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Naomi Hupert leads initiatives that seek to close opportunity gaps for students who struggle to meet grade-level academic benchmarks and to identify supports required to provide all students with engaging and challenging academic instruction. Her research and development (R&D) and program evaluation work has a special focus on the use of technology to support teachers and students (read Hupert’s blog post on universal design for learning).

Hupert is a co-Principal Investigator of EDC's long-term investigation of the influence of the Ready To Learn initiative on the early learning and school readiness of young children in high-need communities. In this capacity, she has co-led a series of studies, including a randomized controlled trial study that measured the benefits to children from low-income families of a media-rich early math curriculum supplement. In an earlier phase of this work, she was the project director of Ready To Learn research that focused on literacy and is included in the What Works Clearinghouse. In 2016, she contributed to three widely-distributed publications that shared findings from her Ready To Learn research: the report Reflections on the Ready to Learn Initiative 2010 to 2015; an article in Journal of Children and Media (Dramatic Change, Persistent Challenges: A Five-Year View of Children's Educational Media as Resources for Equity); and the EDC white paper Early STEM Learning and the Roles of Technologies.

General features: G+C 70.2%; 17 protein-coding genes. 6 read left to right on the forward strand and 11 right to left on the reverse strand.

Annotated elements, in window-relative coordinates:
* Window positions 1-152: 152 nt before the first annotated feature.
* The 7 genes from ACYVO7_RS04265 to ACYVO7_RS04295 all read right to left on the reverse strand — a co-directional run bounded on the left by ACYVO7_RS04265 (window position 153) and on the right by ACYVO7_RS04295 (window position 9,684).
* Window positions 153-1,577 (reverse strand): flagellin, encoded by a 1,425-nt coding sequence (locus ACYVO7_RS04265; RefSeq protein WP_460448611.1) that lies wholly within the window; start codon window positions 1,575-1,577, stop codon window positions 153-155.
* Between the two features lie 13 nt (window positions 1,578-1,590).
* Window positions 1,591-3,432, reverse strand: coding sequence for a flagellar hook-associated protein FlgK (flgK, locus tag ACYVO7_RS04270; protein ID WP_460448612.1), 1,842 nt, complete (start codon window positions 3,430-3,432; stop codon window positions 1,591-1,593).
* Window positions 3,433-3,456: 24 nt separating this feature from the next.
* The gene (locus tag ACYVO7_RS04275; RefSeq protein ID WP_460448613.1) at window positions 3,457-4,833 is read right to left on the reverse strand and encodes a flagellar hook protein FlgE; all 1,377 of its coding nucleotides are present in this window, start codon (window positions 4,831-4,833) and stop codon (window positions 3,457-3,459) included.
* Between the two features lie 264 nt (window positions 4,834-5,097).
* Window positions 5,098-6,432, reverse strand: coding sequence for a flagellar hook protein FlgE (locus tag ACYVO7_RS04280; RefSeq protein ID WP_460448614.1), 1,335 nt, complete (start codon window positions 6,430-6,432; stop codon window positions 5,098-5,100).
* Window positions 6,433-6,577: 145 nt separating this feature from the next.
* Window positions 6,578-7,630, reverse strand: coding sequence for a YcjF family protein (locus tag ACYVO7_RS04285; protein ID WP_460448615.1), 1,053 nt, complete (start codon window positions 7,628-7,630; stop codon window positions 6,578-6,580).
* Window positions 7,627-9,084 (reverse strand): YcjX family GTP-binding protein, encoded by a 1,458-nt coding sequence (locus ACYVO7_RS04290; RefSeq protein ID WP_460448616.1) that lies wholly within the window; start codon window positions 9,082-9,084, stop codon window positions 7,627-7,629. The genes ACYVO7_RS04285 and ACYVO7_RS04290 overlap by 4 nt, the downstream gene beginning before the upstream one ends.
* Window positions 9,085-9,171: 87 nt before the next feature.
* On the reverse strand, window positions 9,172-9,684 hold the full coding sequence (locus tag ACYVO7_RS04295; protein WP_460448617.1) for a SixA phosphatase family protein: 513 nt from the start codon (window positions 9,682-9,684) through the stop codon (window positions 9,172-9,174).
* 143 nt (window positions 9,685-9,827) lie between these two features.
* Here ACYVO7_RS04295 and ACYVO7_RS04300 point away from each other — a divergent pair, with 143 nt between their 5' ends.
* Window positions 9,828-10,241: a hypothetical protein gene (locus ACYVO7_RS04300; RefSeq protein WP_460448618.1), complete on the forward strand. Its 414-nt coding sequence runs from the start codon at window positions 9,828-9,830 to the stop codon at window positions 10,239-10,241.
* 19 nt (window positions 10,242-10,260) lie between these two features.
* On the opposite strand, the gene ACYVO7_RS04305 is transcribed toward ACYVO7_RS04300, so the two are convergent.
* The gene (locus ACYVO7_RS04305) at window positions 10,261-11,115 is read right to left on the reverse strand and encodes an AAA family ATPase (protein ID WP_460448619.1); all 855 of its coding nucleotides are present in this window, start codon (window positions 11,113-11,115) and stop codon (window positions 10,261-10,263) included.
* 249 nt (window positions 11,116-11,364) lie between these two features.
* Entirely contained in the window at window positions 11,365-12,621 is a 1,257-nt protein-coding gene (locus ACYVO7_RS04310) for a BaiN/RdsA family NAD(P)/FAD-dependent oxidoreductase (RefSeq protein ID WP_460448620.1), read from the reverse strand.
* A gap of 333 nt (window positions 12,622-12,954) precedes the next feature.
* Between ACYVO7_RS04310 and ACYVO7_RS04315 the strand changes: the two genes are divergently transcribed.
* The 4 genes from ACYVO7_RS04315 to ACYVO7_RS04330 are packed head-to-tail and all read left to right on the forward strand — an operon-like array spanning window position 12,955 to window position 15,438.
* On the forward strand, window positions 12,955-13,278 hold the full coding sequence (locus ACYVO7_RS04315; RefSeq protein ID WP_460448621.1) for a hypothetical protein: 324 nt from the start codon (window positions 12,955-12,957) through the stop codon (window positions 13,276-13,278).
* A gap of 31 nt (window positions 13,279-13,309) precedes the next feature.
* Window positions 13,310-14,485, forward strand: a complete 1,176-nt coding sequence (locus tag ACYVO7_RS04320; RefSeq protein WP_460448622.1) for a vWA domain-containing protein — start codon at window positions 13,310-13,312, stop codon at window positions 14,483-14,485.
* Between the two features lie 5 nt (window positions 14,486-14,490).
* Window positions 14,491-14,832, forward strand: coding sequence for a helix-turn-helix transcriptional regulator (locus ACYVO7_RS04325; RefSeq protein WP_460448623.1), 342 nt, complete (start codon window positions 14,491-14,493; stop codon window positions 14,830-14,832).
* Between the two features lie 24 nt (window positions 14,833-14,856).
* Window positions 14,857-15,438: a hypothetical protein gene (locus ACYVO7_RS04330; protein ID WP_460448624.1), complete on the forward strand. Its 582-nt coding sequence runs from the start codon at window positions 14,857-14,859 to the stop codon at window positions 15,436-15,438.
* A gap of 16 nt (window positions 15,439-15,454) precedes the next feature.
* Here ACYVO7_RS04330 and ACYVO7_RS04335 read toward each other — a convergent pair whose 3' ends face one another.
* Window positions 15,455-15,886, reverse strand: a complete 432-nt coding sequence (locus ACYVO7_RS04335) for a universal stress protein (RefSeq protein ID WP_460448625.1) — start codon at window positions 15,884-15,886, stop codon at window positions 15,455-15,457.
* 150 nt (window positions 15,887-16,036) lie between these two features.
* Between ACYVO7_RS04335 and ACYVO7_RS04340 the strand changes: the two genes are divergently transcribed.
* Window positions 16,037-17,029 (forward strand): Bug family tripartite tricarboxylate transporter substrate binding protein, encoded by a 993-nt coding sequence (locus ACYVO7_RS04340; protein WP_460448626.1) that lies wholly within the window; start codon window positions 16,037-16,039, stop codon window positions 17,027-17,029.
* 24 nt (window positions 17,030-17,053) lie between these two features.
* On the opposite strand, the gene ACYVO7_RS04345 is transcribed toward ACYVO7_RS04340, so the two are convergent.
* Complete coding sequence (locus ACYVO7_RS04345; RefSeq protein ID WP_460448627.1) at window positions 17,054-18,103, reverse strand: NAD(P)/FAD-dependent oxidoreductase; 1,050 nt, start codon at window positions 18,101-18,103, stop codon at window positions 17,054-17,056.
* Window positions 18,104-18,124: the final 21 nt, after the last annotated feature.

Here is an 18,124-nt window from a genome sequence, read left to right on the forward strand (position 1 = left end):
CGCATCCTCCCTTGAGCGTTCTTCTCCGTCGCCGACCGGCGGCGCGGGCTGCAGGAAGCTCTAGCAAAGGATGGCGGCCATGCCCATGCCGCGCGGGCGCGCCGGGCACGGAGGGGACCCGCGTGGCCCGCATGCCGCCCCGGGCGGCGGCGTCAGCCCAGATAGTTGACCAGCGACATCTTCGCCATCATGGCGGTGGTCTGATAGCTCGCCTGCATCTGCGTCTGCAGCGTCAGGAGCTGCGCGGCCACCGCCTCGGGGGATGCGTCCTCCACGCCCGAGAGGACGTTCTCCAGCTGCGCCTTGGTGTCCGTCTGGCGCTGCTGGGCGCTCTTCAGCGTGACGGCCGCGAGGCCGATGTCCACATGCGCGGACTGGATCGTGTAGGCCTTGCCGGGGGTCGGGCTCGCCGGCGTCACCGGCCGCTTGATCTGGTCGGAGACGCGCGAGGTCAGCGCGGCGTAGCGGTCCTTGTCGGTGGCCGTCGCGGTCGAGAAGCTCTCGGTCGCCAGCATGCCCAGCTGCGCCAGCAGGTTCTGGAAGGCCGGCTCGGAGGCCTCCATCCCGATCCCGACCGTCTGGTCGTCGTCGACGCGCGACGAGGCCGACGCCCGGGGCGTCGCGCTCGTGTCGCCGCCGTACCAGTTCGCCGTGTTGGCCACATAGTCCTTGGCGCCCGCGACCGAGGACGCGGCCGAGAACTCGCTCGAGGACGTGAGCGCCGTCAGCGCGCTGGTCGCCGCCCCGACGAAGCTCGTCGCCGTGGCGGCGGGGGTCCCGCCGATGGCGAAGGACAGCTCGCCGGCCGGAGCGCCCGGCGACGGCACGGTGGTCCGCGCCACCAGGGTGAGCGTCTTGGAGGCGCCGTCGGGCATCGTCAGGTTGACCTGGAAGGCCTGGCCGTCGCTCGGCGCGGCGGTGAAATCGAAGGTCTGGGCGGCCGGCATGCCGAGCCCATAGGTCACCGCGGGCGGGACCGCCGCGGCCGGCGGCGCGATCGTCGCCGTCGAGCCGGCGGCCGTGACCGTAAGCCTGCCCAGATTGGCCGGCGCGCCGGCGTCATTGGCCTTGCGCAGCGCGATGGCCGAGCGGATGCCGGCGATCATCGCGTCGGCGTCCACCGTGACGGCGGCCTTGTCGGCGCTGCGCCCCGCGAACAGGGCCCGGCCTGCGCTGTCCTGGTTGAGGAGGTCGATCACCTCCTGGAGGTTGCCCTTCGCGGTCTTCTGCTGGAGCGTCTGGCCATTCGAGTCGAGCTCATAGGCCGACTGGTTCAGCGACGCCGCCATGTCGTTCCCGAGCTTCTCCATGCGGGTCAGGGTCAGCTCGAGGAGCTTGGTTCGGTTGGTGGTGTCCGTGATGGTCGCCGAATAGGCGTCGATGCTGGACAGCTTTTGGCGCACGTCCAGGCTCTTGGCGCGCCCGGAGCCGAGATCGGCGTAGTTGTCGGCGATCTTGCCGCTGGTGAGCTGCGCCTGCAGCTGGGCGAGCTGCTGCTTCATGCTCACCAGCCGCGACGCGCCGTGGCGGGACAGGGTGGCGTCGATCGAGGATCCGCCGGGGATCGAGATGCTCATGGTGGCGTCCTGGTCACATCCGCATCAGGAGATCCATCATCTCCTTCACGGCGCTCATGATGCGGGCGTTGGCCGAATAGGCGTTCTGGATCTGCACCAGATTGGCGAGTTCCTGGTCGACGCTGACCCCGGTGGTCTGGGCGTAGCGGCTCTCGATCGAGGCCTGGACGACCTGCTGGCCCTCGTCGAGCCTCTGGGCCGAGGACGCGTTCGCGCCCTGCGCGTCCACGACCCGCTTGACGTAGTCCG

Over the years, Hupert has led a wide variety of formative and summative evaluations that have guided program designers in improving delivery and content to enhance children’s and youth’s learning. She has examined the impact of Sesame Workshop’s programming on children and teachers in early learning settings, and has worked to evaluate Lawrence Hall of Science's development of multimedia educative curriculum materials (MECMs) to support middle school science teachers in teaching scientific argumentation. Recently, she concluded a small classroom implementation study of StarWalk Writer, a cloud-based platform that creates a collaborative environment for upper elementary and middle school reading, writing, and research. For seven years, she led formative and summative evaluations of New Mexico’s K–3 Reading First program implementation.